is generally faster than our current proposal, its denoising performance starts deteriorating with the increase in noise variance. This is evident from Table
1 and Fig. 4. We also note that NLM and SNLM fall short of KSVD [18] and BM3D [19] in terms of denoising performance. Nevertheless, NLM continues to be of interest due to its decent denoising capability[20, 21, 22, 23], and importantly, the availability of fast approximations. As reported by other authors[24], NLM is quite effective in preserving fine details, while successfully removing noise.5 Conclusion
We proposed a method that uses the idea of lifting from previous work[13] to perform fast nonlocal means denoising of images. The proposed method does not give rise to undesirable artifacts (as was the case with the original proposal), and produces images whose denoising quality and PSNR/SSIM are comparable to nonlocal means. While this comes at the expense of added computation, the proposed method nevertheless is much faster than nonlocal means. In fact, the speedup is about x for practical parameter settings.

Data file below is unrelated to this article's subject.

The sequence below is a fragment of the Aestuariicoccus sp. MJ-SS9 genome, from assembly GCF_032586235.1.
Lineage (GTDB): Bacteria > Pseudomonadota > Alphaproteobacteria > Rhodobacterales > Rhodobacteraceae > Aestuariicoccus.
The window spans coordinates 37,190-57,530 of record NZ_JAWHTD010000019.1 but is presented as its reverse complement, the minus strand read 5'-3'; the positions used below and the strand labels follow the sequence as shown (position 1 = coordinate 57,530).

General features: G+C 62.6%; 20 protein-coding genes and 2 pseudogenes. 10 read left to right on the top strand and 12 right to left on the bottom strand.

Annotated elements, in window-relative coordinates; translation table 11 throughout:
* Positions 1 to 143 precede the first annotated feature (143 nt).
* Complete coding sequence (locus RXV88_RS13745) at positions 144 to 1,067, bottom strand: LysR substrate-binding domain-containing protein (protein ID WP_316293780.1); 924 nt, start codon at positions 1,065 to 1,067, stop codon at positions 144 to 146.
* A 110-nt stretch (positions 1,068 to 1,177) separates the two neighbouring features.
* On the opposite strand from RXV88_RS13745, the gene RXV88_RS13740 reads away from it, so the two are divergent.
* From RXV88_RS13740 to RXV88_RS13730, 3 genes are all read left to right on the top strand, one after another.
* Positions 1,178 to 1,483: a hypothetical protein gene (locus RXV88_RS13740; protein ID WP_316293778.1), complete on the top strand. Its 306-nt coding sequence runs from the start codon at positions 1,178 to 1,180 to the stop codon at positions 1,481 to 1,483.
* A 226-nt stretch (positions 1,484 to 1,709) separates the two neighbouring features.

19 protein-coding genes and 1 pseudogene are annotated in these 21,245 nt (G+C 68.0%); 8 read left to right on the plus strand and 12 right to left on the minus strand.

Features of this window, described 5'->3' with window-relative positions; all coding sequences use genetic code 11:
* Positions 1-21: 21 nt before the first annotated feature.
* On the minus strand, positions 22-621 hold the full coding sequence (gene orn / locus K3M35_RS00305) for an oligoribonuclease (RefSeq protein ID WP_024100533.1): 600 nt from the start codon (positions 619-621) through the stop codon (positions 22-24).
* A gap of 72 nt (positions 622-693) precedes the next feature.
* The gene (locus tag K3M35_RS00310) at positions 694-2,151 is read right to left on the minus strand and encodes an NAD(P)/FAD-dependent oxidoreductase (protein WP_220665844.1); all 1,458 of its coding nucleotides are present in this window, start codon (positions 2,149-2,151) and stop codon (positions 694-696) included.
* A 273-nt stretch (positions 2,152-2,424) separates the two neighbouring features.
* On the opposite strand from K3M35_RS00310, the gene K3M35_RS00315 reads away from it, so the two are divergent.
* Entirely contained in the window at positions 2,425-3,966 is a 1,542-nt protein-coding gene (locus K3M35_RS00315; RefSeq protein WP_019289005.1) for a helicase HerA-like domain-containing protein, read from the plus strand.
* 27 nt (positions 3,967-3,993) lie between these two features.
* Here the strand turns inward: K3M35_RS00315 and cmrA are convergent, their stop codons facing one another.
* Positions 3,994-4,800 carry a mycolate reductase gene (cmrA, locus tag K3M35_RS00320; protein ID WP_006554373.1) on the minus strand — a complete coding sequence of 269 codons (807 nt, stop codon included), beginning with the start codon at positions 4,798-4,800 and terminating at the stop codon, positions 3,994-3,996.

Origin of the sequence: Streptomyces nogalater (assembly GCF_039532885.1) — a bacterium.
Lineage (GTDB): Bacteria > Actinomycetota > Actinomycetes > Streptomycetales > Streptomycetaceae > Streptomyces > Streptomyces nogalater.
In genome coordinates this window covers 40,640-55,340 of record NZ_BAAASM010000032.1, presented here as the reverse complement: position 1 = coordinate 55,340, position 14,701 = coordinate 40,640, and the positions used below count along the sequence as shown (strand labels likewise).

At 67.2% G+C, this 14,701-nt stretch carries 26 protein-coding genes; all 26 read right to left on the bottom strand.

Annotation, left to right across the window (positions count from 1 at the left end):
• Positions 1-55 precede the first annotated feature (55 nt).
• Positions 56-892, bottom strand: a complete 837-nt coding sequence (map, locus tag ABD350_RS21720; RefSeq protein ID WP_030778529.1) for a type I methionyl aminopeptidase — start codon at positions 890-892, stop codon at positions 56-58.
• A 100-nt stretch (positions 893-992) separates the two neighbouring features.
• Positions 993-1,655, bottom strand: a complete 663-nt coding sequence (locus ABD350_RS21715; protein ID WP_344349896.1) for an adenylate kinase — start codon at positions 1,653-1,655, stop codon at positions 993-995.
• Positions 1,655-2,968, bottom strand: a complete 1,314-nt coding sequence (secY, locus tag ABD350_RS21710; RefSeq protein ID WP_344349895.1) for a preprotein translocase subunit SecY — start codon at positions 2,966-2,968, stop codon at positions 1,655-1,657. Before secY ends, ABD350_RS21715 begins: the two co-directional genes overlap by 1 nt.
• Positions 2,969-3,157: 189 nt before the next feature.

6 Acknowledgements
The last author was supported by a Startup Grant from IISc and EMR Grant SB/S3/EECE/281/2016 from DST, Government of India.